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Comment: Re:Small setup (Score 1) 287

by SirCowMan (#47945141) Attached to: Slashdot Asks: What's In Your Home Datacenter?
There is a fellow below with 3 kids and grandparents visiting, I'm with him - a single AP can't handle the traffic, certainly not in a high RF area. I've wired as much as I can in.

I use an 8-port head switch to break off IP-TV & internet onto seperate VLAN's, an older quad-WAN router for routing/firewall/VPN/etc, and a 16 port switch which serves as the main hub for everything. There is a powerline network on a dedicated plug next to the powerbox, with cat6 cable runs off to a pair of branch 8-port switches which are now both full. There is another 5 port switch further down the line as well. I have 4 access points - 1xAC87U, 2xAC68U, and an older AC66U which covers a little dead spot in the library and give a few more ethernet sockets - all wired in, to cover the house with wifi.

For servers, I'm using an older PE2950 with 15 drives running FreeNAS and Plex. I have a newer 1U C1100 running ProxMox ~ for Active Directory, DNSMASQ, Squid, NTP, Zoneminder, Observium etc. I had an extensive setup for caching and ad-filtering from being on a slow and unstable satellite connection, now though on FTTH it's probably a bit overkill but all the same, no extra work to leave it running. It's all on a 1500VA 4U UPS. These are both wired in with bonded connections.

To keep the connection low-latency, high speed, and always available, I had to start wiring things in and move to a dedicated router and additional AP's. For reference, one AP held up to about 15 devices, by 25 on wireless streaming video started to drop-out, now I'm looking at roughly 60 devices (excluding networking gear) - so the more on wired, the better, not just for my network but for my neighbors as well.

The servers ... I had the opportunity to buy a rack worth of equipment complete with some software licenses out of a data center for little more than the cost of picking it up, so had to make use of some of it. Makes the basement a bit noisy though.

Comment: Re:What are you downloading? (Score 1) 355

by SirCowMan (#47771487) Attached to: Ask Slashdot: What To Do About Repeated Internet Overbilling?
I'm on FTTH which includes IPTV, I seperate the VLAN's on a headswitch and use my own gear over the wireless router they provide. Given a heavy use of Netflix for kid shows, I sort of figured that would be the biggest bandwidth driver, but turns out the IPTV traffic absolutely dominates by raw numbers. 830 GB in the last roughly month is just IPTV streams, and that's with just the one box/PVR and kids off on summer vacations. Total traffic is over 1 TB. (The IPTV traffic is multicast though).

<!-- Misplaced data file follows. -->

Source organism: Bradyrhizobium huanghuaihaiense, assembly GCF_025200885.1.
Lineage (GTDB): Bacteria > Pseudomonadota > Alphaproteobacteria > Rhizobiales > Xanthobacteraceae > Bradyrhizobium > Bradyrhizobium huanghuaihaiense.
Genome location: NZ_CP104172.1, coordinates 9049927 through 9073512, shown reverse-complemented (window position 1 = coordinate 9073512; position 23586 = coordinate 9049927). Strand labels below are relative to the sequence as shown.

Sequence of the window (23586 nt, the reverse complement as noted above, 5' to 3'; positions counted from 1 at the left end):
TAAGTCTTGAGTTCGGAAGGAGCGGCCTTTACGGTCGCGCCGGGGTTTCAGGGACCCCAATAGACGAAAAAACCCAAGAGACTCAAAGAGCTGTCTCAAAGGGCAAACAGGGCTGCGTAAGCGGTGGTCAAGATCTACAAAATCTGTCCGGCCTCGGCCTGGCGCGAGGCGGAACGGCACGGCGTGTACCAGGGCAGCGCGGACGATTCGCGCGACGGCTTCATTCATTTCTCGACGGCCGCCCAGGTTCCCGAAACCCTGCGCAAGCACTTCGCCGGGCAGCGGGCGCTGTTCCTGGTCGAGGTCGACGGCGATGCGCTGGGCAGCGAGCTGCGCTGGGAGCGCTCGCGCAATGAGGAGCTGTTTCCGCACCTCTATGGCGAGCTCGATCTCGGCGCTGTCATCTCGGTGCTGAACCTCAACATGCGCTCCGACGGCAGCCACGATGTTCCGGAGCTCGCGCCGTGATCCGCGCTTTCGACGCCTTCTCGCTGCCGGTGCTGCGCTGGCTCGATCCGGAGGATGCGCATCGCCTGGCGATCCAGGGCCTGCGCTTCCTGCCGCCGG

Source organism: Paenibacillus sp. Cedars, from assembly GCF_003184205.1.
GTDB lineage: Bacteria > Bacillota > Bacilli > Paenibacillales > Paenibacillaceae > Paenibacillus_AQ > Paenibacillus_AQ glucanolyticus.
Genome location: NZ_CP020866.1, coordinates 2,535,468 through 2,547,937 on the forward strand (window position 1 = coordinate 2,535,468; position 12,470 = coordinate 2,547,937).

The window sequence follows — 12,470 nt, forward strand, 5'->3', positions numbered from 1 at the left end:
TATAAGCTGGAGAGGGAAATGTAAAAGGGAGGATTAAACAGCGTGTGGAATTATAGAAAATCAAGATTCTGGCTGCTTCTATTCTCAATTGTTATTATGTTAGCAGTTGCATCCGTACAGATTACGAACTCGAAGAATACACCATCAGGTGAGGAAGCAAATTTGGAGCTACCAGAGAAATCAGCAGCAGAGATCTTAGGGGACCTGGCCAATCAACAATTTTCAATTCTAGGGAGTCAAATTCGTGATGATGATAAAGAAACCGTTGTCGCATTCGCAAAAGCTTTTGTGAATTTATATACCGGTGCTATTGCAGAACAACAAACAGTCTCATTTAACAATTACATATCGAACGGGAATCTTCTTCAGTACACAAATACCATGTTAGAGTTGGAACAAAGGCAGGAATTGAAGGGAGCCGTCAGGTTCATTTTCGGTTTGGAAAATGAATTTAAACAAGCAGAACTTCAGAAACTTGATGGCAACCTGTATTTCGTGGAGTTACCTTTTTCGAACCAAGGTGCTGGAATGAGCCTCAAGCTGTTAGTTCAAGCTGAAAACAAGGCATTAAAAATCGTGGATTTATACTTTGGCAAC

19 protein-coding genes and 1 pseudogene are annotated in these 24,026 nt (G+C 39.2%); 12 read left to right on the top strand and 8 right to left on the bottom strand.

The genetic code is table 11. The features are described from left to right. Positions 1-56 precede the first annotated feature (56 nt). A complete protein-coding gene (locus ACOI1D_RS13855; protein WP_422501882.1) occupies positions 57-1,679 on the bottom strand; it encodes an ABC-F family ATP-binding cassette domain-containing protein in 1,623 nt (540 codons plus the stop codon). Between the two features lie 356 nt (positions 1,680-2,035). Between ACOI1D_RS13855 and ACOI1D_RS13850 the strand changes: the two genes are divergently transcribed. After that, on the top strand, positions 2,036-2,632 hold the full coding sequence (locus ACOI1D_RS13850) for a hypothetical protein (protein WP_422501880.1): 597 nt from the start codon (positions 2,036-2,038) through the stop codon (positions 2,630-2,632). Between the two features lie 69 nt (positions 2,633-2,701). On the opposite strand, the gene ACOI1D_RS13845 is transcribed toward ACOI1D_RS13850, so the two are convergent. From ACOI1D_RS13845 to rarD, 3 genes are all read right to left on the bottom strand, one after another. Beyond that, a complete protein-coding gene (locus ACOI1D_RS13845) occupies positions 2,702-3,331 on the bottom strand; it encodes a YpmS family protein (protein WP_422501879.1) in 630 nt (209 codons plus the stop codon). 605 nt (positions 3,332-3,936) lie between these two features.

A point of history, had a short-lived 4G connection on an external antenna to grab a signal from a distant and marginal tower. It connect, but do so slowly and frequently disconnect. Had a bill for what was an impossible amount of data, even if it could stay up and maxed out 24/7 at the best indicated rate. I believe they were counting errors, retransmissions, etc., all those failed packets they'd see from their side as part of the total data amount, which there was a lot of.

Comment: Re:ex Mobil exec says fracking can't be done safel (Score 1) 95

by SirCowMan (#46839895) Attached to: Panel Says U.S. Not Ready For Inevitable Arctic Oil Spill
One of the restraining forces to arctic oil exploration and drilling is actually the shale gas depressing energy prices to the point where it is, relatively, not worth the investment to go north. If the shale gas boom collapses, then it will be profitable to get the oil and we'll see more projects happening, but there will be no fast and dirty about it. There is simply no infrastructure to facilitate anything but massive long-term projects which can afford to build that out - not just to run an operation, but to get it set up in the first place. There is also a lack of commodity technology to facilitate willy-nilly expansion, it needs to be bespoke (today), which means long design/construction/testing timelines.

Comment: Re:This is literally true (Score 1) 153

by SirCowMan (#46106717) Attached to: Facebook Puts 10,000 Blu-ray Discs In Low-Power Storage System
Facebook does the same thing, but it is not necessarily from archives of your emails etc., it may just be these suggested contacts have you on their android phone ... Or their own Gmail account. Your data may very well have been deleted, but you still exist as a sort of shadow account.

Comment: Re:Still won't fix monopolies (Score 1) 153

by SirCowMan (#45679727) Attached to: ITU Standardizes 1Gbps Over Copper, But Services Won't Come Until 2015
I don't have much problem with Xpolorenet itself, though they do get raked over the coals by those who don't appreciate the nature of satellite service. This '4G Satellite' launched relatively recently with much greater capacity than what's been available before (one shot it doubled north america's total available bandwidth from space), but satellite availability is dependent on 'spot beams' and this 4G one aims mostly at people who will have other options. Most places in Canada where satellite is the only option altogether will be on the telestat satellite, whose traffic management policy is here: http://www.xplornet.com/traffic-management/telesat-ka/